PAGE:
Tricorders and transporters are cool, but the most radical invention on "Star Trek" may have been its vision of a peaceful humanity.

Sure, humans are always getting into fights on the show's original and spin-off series, but generally with other, less "enlightened" alien species. Earth in the "Star Trek" universe is an egalitarian, utopian planet that has long ago shrugged off the habit of war.

People in Star Trek's vision of the 23rd century use their time and talents to explore the universe, create art and probe the mysteries of science.

Sounds nice, huh?

While some have dismissed this aspect of the show as its most fanciful element, psychologists and political scientists say it might not be so unrealistic.

"I do think humans might someday reach more peaceful coexistence if we don't destroy the planet first, though I doubt it will be utopia," said Dennis Fox, emeritus professor of legal studies and psychology at the University of Illinois at Springfield. "If utopia does come, it won't be because human nature changes, or because some governmental authority or alien race forces it upon us, but because we manage to create new social structures more conducive to satisfying human needs and values."

Is violence human nature?

Human nature is compatible with a peaceful existence, Fox and other psychologists say.

An international group of 20 scientists convened in Seville, Spain, in 1986 by the Spanish National Commission for UNESCO came to the same conclusion.

"Just as 'wars begin in the minds of men,' peace also begins in our minds. The same species who invented war is capable of inventing peace," the group wrote in its Seville Statement on Violence.

Not everyone agrees, though. Some scientists say aggression is a fundamental human trait built into us by thousands of years of evolution.

A 2008 study published in the journal Psychopharmacology found that when mice display aggression, their brains are rewarded with dopamine, a pleasure-inducing neurotransmitter. The findings are thought to extend to humans.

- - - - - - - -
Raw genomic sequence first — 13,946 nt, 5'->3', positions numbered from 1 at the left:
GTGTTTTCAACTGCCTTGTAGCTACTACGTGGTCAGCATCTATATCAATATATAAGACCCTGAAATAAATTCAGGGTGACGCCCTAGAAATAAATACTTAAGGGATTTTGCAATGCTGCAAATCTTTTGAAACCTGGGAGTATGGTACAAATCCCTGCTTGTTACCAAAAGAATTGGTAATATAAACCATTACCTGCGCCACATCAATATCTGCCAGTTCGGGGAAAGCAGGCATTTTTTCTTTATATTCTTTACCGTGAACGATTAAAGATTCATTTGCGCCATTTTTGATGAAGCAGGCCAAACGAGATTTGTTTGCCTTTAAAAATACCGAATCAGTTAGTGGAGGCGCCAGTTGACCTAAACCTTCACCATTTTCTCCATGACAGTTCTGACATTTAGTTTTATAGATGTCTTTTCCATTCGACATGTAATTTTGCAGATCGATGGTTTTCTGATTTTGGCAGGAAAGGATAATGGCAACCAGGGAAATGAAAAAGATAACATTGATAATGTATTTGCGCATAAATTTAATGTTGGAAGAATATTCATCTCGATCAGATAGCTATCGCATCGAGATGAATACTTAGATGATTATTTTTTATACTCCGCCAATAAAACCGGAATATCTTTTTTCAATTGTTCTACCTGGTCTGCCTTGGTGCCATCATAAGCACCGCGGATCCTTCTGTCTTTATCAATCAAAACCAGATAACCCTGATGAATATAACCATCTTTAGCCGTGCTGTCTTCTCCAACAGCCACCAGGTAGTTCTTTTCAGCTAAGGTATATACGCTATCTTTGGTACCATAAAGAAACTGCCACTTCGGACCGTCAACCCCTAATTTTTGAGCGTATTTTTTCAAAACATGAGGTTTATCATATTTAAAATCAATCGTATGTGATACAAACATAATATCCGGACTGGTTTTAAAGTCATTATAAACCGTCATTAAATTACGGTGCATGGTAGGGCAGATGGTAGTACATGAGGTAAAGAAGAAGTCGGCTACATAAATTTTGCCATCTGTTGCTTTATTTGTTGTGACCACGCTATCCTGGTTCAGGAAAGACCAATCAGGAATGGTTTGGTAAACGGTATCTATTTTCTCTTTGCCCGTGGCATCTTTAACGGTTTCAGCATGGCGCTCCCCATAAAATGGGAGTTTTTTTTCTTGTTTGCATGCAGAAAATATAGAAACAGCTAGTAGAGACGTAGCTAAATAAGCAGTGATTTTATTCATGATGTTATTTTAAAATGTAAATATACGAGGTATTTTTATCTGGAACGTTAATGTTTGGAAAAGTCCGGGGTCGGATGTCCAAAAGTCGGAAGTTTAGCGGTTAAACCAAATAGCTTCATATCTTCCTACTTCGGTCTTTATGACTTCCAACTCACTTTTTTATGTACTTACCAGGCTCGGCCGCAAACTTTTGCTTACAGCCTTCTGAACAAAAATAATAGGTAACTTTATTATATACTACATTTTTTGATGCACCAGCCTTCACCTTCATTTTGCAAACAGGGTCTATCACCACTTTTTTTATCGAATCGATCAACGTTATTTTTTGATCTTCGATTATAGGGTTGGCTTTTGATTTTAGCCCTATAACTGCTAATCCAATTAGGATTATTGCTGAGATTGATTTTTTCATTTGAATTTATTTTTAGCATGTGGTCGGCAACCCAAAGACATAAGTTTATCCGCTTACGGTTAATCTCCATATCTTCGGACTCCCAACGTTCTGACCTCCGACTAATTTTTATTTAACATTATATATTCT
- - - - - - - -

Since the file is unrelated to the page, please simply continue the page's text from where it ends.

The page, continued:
"We learned from these experiments that an individual will intentionally seek out an aggressive encounter solely because they experience a rewarding sensation from it," said study leader Craig Kennedy, professor of pediatrics at Vanderbilt University in Tennessee.

Maybe both peace and violence are part of human nature, some say.

"Humans are wired with great potentials for altruism, caring and compassion but also for destructive competition and for killing," said Marc Pilisuk, a psychologist at Saybrook Graduate School and Research Center in San Francisco.

What's our problem?

Besides human nature, the main hurdle to peace is bad government, some scientists say.

"A better world, if it comes into being, depends not so much on technological fixes as on breaking down centers of power so that we can all play a significant role in deciding matters that affect our daily lives," Fox told SPACE.com.

Pilisuk agrees.

"If there is a common enemy around which humanity can unite, it is the institutions that protect privilege for an elite network with extraordinary power and minimal accountability," Pilisuk wrote in an e-mail. "At present, hopes for peace look most promising in the decentralized myriad of creative local actions of people wanting leaders to respond to their true needs."

Taking this idea a step further, Richard Koenigsberg, a former professor of psychology at Queens College in New York City, argues that it's not governments, but the idea of countries at all that creates war.

"Warfare is linked to the human attachment to 'nations.' As long as people believe that countries are the most significant thing in the world and that 'nations have the right to kill,' then warfare will persist," he said.

Perhaps if humans come to see ourselves as residents of a single planet, rather than citizens of individual nations with specific interests, war will be unnecessary.

"War is not part of human nature," Koenigsberg told SPACE.com. "It is intimately linked to our psychic attachment to countries."

Already peace on Earth?

Hope for a nonviolent society might not have to wait until the 23rd century. Peace on Earth already exists in some places.

"Although our own society has a good deal of violence, there are societies which are pretty nonviolent ? no wars and very few murders and rapes ? and they are not fighting aliens," said psychologist Joseph de Rivera, director of the Peace Studies Program at Clark University in Massachusetts.

The Web site Peacefulsocieties.org lists current and past nonviolent societies. Examples include the Batek people of Malaysia, the Himalayan Buddhist Ladakhi people, The Mbuti rainforest-dwellers of Central Africa, and even the American Amish.

These communities have found ways to resolve conflicts without war, so maybe the rest of us can, too.

"I'm hopeful for two reasons," de Rivera said. "1.) Most people don't like to be dominated by the powerful. 2.) Although we don't have aliens to fight against we do have nasty viruses and global warming that we have to unify to deal with."

There's nothing like a really big problem to bring people together.